Fauci Predicts J&J Vaccine Returning Friday, Perhaps With Limits, Warnings -- Update
By William Mauldin
President Biden's chief medical adviser said he expects Johnson
& Johnson's Covid-19 vaccine to return to use in the U.S. by
Friday, following a pause due to concerns about blood clots in
"I would be very surprised...if we don't have a resumption in
some form by Friday," Dr. Anthony Fauci told CBS's "Face the
Nation," echoing remarks he made on other networks Sunday.
U.S. health authorities on Tuesday recommended suspending use of
J&J's single-dose shot out of an abundance of caution while
they investigate reports of the six women who got the vaccine and
afterward developed serious blood clots. The women were between 18
and 48 years old. One died.
More than 7.2 million doses of the J&J vaccine have been
administered in the U.S.; about 1.5 million of those doses went to
women between the ages of 18 and 50.
J&J said Friday there wasn't enough evidence to establish
that the company's Covid-19 vaccine causes the rare blood-clotting
condition that prompted U.S. health officials this week to
recommend a pause in its use.
The pause is in place at least until a federal vaccine-advisory
committee meets Friday to review the matter.
"I would think that we're not gonna go beyond Friday, in the
extension of this pause," said Dr. Fauci, the director of the
National Institute of Allergy and Infectious Diseases, on ABC's
Disease experts said it is possible the regulators would place
age or sex restrictions on the vaccine or issue warnings to doctors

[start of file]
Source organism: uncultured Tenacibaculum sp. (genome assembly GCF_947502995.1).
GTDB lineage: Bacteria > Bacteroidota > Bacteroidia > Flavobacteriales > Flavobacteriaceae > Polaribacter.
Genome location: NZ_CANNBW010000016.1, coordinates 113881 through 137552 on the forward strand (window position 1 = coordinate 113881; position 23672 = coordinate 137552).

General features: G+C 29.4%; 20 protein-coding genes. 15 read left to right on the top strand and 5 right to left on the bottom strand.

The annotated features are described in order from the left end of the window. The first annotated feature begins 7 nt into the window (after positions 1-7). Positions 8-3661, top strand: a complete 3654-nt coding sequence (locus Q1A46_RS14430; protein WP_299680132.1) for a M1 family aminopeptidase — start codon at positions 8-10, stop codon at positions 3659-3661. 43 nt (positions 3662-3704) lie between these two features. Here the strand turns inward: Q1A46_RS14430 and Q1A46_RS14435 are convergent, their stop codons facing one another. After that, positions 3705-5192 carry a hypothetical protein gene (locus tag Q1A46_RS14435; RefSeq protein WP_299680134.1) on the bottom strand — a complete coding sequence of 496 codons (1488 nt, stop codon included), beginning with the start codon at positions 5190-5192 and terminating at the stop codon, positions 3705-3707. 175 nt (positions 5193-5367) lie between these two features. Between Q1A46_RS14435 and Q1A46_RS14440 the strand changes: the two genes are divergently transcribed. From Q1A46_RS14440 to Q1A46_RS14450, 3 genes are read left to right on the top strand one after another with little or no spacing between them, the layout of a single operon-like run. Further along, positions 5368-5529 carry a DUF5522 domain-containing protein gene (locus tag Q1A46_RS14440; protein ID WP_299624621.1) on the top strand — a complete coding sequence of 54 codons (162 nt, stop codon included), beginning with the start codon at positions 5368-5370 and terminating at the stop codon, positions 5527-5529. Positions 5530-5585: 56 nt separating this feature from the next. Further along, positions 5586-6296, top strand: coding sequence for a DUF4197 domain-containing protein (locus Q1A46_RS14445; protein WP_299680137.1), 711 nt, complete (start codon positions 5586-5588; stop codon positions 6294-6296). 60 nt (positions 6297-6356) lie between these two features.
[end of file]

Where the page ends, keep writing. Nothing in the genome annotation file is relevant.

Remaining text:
about how to avoid or treat any problems linked to the shot.
"I don't want to get ahead of them, but I believe we'll be back
with some sort of indication a little bit different from before the
pause," Dr. Fauci said on ABC.
Former Food and Drug Administration Commissioner Dr. Scott
Gottlieb, who served in the Trump administration, said that "you
might see a situation where the vaccine does get reserved for use
in older individuals who are both potentially at lower risk of this
side effect and also at higher risk of a bad outcome from Covid."
Another possibility is just bringing the vaccine back with
different warnings, he said.
Drs. Fauci and Gottlieb appeared to play down the risk that the
vaccination program in the U.S. would be undercut by new or potent
coronavirus variants this summer.
"Even some of the ones that are more problematic, the vaccine
might not completely protect against it, but it almost certainly,
at least in our current experience, protects against very severe
disease, death particularly," Dr. Fauci said on CNN.
One way to address new variants and or any natural declines in
immunity from the current vaccines is through subsequent booster
shots, beyond the normal two shots received of the Pfizer Inc. and
Moderna Inc. vaccines or the single J&J shot.
Dr. Fauci said on CBS that by the end of the summer or early
fall medical authorities may recommend "an additional shot against
the original virus or perhaps a vaccination against something
that's very specific to whatever variant you're worried about."
--Peter Loftus contributed to this article.
Write to William Mauldin at email@example.com
(END) Dow Jones Newswires
April 18, 2021 13:06 ET (17:06 GMT)
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